Published On: Mon, Apr 15th, 2019

David Harbour on getting beaten and burdened to play Hellboy

When David Harbour hears the Rolling Stones tune “Sympathy for the Devil,” he can relate.

The Hellboy lead actor might even have a teensy bit of empathy for ol’ Nick. It’s about these horns Harbour had to wear in the rebooted film, which opened Friday, where he’s the spawn of an unholy union between damsel and demon fighting a devilish diva played by Milla Jovovich.

Those horns hurt like hell, man. Not the stubby shaved ones Hellboy rocks for most of the movie, but the Bullwinkle-sized ones he wears during the apocalyptic finale.

“The shaved ones are fine,” declares the New York-born Harbour, 44, during a Toronto press visit last week. He’s dressed in shades of charcoal grey and sporting a beard so bushy it looks flammable.

“But the big horns Hellboy wears at the end, those are notoriously tricky. Swinging a sword becomes very difficult — I kept hitting myself! They’re also very heavy. They had to give me a special skullcap that would give me headaches after about an hour.”

And don’t forget the tail. Wearing that was no satanic picnic, either.

“I also have sympathy for (the devil) because I have a tail in this, that’s actually the trickiest part of the costume. That tail gets everywhere. It gets caught on everything. You can’t sit in a backed chair, because it’s there. So many things you don’t realize. I also have sympathy for cats, as well. Tails are tricky!”

If it sounds like Harbour is complaining, he’s not. He’s happy to have a lead role, since he often plays the supporting star in films like the 007 actioner Quantum of Solace and the romantic drama Revolutionary Road. He’s also well known as a regular on Netflix’s horror/sci-fi series Stranger Things, where he’s Sheriff Jim Hopper.

Harbour is also delighted to be back in Toronto — he was part of Suicide Squad, the T.O.-shot supervillain jam — but he’s got Hellboy seared on his brain at the moment:

I heard you had dinner with Ron Perlman, the original Hellboy. How was it and did he have any advice for you?

It was lovely. He’s a super, lovely guy. I just talked to him as a fan of his career. I sort of wanted to know more about his life, as opposed to just that specific (Hellboy) thing. His advice was, “Make sure you have fun!” And I didn’t take that advice. It was very hard work.

It looks hard. You get slammed against walls more than I can recall happening to any other actor.

Anything that you love is an enjoyable thing to do, but it’s hard. I imagine it’s like playing a hard game of tennis against Pete Sampras. It’s going to be difficult when you’re doing it, but there’s an exuberance to that difficulty. And yes, I did get slammed a lot. These big Bulgarian wrestling types were the stunt team, along with these New Zealand guys who ran it. They’re big, powerful guys and there was a lot of getting thrown around. I got beat up. I broke my toe, and my knee got screwed up and stuff, but you only live once, right?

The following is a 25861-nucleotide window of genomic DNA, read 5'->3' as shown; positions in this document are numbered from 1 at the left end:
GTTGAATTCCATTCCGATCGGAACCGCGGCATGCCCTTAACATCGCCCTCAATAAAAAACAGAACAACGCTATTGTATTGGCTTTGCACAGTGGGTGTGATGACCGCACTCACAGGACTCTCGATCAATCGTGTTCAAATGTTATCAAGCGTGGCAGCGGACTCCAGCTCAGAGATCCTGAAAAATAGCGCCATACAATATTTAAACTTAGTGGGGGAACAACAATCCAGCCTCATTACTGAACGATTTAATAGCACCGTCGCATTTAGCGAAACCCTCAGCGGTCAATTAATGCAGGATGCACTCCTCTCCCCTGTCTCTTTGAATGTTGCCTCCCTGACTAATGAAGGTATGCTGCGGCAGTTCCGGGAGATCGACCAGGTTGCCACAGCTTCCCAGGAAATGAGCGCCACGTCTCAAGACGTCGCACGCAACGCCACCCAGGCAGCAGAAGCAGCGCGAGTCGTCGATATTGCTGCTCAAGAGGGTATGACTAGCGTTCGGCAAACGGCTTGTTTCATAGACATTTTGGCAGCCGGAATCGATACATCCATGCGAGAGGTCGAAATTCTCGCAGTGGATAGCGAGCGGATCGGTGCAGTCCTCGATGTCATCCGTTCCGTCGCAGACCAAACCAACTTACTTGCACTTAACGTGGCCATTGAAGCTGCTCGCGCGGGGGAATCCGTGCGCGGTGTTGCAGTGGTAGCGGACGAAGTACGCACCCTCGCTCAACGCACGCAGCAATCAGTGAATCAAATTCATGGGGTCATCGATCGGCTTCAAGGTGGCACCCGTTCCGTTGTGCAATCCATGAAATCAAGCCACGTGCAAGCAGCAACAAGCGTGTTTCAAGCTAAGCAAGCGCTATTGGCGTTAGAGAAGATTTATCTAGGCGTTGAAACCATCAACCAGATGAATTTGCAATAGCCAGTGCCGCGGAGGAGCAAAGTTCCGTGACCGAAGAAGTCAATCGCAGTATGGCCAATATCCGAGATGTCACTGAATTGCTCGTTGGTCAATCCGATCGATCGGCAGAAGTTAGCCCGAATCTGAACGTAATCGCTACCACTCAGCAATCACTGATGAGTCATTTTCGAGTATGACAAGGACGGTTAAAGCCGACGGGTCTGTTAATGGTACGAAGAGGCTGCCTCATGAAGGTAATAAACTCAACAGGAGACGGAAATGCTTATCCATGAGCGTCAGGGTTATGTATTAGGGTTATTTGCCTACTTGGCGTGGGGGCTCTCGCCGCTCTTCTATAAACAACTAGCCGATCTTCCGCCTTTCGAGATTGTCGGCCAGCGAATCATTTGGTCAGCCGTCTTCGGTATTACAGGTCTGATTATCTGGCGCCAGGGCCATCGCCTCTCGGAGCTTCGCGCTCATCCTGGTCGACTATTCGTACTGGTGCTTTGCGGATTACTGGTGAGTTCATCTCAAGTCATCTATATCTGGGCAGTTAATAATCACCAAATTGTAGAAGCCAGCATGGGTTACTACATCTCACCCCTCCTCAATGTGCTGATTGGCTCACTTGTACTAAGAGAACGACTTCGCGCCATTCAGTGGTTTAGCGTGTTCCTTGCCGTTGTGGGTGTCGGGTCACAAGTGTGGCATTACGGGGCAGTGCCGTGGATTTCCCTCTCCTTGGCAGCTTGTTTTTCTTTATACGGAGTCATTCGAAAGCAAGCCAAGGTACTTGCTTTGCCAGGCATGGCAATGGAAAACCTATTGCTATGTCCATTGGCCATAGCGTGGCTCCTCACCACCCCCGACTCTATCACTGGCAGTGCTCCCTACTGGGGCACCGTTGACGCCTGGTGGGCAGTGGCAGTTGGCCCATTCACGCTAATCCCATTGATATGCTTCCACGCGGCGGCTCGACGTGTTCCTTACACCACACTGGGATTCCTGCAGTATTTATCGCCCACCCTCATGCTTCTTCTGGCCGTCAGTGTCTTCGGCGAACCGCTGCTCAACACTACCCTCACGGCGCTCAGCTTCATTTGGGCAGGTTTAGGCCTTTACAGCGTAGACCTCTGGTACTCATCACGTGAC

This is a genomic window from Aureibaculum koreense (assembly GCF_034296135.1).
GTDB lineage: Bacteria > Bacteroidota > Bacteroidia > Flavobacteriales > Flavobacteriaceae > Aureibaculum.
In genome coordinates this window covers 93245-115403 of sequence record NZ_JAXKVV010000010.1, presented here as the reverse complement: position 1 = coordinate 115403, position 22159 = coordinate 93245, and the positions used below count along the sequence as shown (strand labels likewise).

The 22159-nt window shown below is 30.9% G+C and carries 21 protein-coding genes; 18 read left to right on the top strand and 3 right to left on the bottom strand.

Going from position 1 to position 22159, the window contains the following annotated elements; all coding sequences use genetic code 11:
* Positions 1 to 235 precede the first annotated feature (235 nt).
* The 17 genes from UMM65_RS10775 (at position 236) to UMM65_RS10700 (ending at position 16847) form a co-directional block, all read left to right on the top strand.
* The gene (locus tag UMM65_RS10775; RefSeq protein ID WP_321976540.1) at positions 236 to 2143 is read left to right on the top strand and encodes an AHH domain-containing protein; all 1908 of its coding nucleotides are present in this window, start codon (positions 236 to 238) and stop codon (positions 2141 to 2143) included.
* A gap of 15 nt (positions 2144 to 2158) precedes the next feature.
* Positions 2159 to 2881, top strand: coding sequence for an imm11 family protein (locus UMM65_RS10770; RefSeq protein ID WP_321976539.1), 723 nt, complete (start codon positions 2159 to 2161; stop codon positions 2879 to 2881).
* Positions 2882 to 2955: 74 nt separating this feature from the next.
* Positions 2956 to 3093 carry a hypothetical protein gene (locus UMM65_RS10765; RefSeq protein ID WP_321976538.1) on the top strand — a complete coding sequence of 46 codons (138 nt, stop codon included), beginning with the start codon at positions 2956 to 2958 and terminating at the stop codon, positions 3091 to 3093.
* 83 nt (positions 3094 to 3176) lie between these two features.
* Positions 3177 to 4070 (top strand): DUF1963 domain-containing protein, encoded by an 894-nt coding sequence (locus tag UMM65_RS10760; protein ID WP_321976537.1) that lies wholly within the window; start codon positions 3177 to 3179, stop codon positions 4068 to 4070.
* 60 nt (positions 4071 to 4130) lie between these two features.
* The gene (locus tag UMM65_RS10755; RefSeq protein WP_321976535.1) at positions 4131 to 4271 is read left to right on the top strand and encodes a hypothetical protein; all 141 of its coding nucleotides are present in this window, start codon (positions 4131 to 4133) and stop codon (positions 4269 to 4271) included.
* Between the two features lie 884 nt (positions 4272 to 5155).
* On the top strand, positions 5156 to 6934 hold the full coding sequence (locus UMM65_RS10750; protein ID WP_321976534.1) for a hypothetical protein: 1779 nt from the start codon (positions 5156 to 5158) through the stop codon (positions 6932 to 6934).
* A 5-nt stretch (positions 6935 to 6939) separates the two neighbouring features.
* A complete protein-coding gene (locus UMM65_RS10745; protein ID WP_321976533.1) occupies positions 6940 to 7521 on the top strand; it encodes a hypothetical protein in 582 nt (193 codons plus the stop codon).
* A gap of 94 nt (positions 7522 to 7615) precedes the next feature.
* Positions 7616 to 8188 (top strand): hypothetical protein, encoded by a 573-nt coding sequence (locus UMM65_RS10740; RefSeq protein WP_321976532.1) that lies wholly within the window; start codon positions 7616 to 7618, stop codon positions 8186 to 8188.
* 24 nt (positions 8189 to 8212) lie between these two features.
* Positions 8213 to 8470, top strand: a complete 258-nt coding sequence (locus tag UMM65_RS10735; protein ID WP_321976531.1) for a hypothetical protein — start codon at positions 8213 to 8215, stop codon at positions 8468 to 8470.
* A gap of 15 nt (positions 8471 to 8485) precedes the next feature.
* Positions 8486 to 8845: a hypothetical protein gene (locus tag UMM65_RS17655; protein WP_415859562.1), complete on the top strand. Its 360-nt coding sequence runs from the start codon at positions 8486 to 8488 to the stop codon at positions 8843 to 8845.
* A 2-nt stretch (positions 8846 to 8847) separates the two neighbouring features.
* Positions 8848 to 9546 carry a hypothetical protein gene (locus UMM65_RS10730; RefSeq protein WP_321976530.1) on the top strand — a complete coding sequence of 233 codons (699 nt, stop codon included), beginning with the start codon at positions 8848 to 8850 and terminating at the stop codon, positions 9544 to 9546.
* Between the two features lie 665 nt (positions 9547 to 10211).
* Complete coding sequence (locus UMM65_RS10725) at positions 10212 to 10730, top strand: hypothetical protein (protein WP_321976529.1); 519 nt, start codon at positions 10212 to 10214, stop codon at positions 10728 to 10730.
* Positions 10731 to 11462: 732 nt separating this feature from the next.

Why doesn’t Hellboy smoke cigars or scarf Baby Ruth bars in this movie? He did in the Guillermo del Toro original.

I don’t know that Baby Ruth is in the comic (book). The original is the comic by Michael Mignola, and that to me is the original creator and the original story. The comic also had this pancakes thing, but I do know that Mike got kind of sick of that, of his own work. I think that he wanted (the movie) to be less goofy and kitschy in a certain way. He wanted a certain brutality to it. It’s like any production. If somebody does a production of Hamlet and they add something to that production, that’s their Hamlet.

Were you onside with the film being considerably bloodier than its predecessors, enough to get it a “hard R” rating stateside? (It’s 18A in Ontario.)

Yeah! Oh, yeah, yeah! If it were up to me, I’d go even further. I like it to be dark. There’s a scene where a witch is eating things she shouldn’t be eating, just for the psychological horror of it. I think one of the great things about the comic is that the apocalypse is no joke, and I think that’s what we want to feel in this. Monsters are no joke. They’re brutal. And I like that.

From your point of view, how does the horror of Hellboy compare to what’s happening in Stranger Things, which is considerably more family-friendly?

It’s funny, Stranger Things does have the perception of being family-friendly and it is family-friendly. But I smoke cigarettes in that, all the time, and it has mature themes as well, a mature theme throughout the series. In terms of comparisons, I do think it’s a more brutal world in Hellboy, but in this season’s Stranger Things, Season 3, there’s some brutality, too.

You told Playboy recently you think it’s an actor’s job to provoke the audience. Please elaborate.

I probably used that term because it’s like a Banksy thing or it’s been co-opted by Banksy. But it was started by journalists. Back in the late 1800s, journalism was meant to comfort the afflicted and afflict the comfortable. I think Banksy took it on as artist and I think I feel that as well.

Why do you want to provoke?

Because I think that one of the joys of viewing art is that it can broaden your perspective. And I don’t think that you broaden it without a certain degree of pain. Simple pleasure will always be like McDonald’s: it’ll always be the same or it will devolve. Whereas the incision of the surgeon, when made gently and carefully, can heal. But it requires a bit of an incision.

I feel like that’s the provocation of the artist, or of the journalist. You have to provoke a little bit to get the colour of truth.

Peter Howell is the Star’s movie critic based in Toronto. Follow him on Twitter: @peterhowellfilm

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David Harbour on getting beaten and burdened to play Hellboy